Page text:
Edward Koren has announced his candidacy for Whitehall Township tax collector.
Born and raised in Coplay Borough and a graduate of Whitehall-Coplay School District, Koren said he is looking forward to serving the community as the next Whitehall Township tax collector.
Coplay has hit a bonanza with grant funds over the past few months and will move forward with another application. At the workshop meeting May 2, borough Secretary Sandra Gyecsek reported on another grant category that might be available.
“Our engineer uncovered the grant program working with another municipality … the program assists small municipalities in getting grants to improve alleys and dirt/gravel roads,” she said.
Whitehall Township Board of Commissioners at its Monday workshop meeting agreed, with a bit of hesitancy, to back a $5 motor registration fee proposal that is before Lehigh County Board of Commissioners — but not before stating its support must come with a “guarantee” the funds would go for road improvements.
Commissioners further stated the increase in the vehicle registration fee, which will yield the township $1.2 million, must be carried out on a per-capita basis.
The Bureau of Dog Law Enforcement will conduct a license canvass in Lehigh County May 3. Multiple wardens will go door to door educating dog owners as well as checking the status of their dog licenses and rabies vaccinations.
All dogs 3 months or older must be licensed by Jan. 1 of each year. Violators can be cited with a maximum fine of $300 per violation, plus court costs.
Discounts are available to older adults and people with disabilities.
Matthew Guindine, of Troop 93, Northampton, received the rank of Eagle Scout at a court of honor April 8 at St. Paul’s United Church of Christ, Northampton.
Guindine’s Eagle Scout project was completed at the former Mulligans Golf Course and Driving Range in Whitehall. The area is now called Whitehall Recreation Fields and is operated by the Whitehall-based Tri-Boro Soccer Club.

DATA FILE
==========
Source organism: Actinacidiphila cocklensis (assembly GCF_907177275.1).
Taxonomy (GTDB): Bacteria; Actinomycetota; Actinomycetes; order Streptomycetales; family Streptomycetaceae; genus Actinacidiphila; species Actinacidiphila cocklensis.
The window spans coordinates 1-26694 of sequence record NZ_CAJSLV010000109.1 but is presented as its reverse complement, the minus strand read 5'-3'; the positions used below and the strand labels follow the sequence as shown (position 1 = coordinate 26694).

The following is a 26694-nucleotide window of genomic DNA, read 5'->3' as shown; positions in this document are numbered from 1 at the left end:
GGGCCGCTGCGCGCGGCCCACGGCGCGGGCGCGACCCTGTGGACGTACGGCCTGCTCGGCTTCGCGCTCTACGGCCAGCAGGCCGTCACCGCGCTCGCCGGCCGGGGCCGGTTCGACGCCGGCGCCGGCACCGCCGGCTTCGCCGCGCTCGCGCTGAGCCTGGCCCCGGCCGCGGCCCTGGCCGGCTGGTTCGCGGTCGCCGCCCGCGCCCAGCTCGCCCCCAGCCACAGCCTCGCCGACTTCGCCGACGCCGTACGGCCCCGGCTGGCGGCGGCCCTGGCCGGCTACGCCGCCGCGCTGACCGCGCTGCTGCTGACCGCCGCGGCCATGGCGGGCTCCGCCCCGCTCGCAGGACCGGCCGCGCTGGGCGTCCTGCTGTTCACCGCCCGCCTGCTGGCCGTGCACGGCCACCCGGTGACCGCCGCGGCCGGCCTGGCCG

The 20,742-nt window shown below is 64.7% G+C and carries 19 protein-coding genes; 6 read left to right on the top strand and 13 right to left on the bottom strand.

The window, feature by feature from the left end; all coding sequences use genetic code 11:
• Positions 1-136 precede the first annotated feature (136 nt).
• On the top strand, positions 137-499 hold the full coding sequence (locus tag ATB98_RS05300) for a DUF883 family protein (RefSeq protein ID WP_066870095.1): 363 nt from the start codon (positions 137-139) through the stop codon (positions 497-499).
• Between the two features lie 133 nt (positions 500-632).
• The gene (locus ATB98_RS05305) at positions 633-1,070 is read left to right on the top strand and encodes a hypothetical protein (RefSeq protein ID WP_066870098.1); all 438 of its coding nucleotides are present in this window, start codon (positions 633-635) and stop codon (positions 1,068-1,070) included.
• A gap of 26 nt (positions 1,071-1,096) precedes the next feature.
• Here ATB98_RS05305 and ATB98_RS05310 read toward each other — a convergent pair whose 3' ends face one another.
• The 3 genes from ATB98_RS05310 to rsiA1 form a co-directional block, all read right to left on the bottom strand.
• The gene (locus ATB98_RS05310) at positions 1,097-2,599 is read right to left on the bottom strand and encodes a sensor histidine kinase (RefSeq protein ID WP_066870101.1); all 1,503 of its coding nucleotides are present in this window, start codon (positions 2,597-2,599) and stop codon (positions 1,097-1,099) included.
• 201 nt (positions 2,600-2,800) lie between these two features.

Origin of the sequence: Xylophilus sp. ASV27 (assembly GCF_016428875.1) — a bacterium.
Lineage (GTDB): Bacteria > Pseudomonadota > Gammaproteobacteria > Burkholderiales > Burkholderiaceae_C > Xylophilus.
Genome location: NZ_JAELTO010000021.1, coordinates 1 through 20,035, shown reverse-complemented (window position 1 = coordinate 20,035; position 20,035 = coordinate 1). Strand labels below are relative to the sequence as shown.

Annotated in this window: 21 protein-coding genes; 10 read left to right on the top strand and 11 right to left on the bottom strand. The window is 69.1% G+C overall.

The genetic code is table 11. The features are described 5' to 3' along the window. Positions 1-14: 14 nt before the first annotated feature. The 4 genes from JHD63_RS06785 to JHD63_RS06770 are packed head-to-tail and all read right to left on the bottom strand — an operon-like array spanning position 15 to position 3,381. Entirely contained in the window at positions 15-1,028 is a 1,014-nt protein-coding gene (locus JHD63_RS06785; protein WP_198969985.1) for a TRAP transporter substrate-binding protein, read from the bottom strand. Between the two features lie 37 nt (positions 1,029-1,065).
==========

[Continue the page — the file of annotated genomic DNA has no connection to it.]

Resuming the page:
The Scout created artwork for signs located on Range Road. Reliable Signs Inc., of Nazareth, created the signs. They were installed on the property.
Whitehall Township Board of Commissioners holds a workshop meeting 7 p.m. at the municipal building, 3219 MacArthur Road.
Coplay Borough Council holds a workshop meeting 7 p.m. at the municipal building, 98 S. Fourth St.
From Egypt to Fullerton and Cementon to West Catasauqua — and areas in between, like Darktown — Whitehall Township’s streets and neighborhoods will soon appear much brighter at night.
Mayor Edward D. Hozza Jr. has reported an upgrade in street lighting — state-of-the art LED lights along streets in the township.
The program began in 2016, with the Village Green, Rolling Hills and Pine Tree communities hooked up with the LED lights. Hozza’s 2017 proposed budget looks to spend approximately $1 million to convert the remaining township-owned streetlights to LED technology.
Shawn Clary has announced his candidacy for a Whitehall Township Board of Commissioners seat.
Born and raised in Whitehall, Clary said he is looking forward to serving the community as a member of the board of commissioners.
He and his wife, Brooke, have lived in the Whitehall-Coplay community for more than 15 years. They have two children — Grace, a freshman at Whitehall High School, and Finn, a sixth-grader at Whitehall-Coplay Middle School.
At the March meeting of Coplay-Whitehall Sewer Authority, a presentation was made to look at using solar energy for the new monitoring station at Eberhart Road in Whitehall. CWSA Engineer Darryl Jenkins put out a bid request for the program, which is expected to save five figures in annual energy costs.
The authority received two bids for the project at its meeting April 20.
Diefenderfer Electric, which made the original proposal to the board, and its solar contractor submitted a bid of $194,000.
Bright Eye Solar came in well below that number with a bid of $139,800.
At Coplay Borough Council’s regular meeting April 11, Kimberly Fitzpatrick, a member of the borough’s Feral Cat Committee, updated council on the status of the group.
Over the past few months, council received several complaints about feral cats and residents’ inability to get in touch with anyone from the committee. The borough’s Feral Cat Committee is part of Coplay Town Watch. It is an all-volunteer organization that receives most of its funding during Community Days, when members man a booth and seek donations.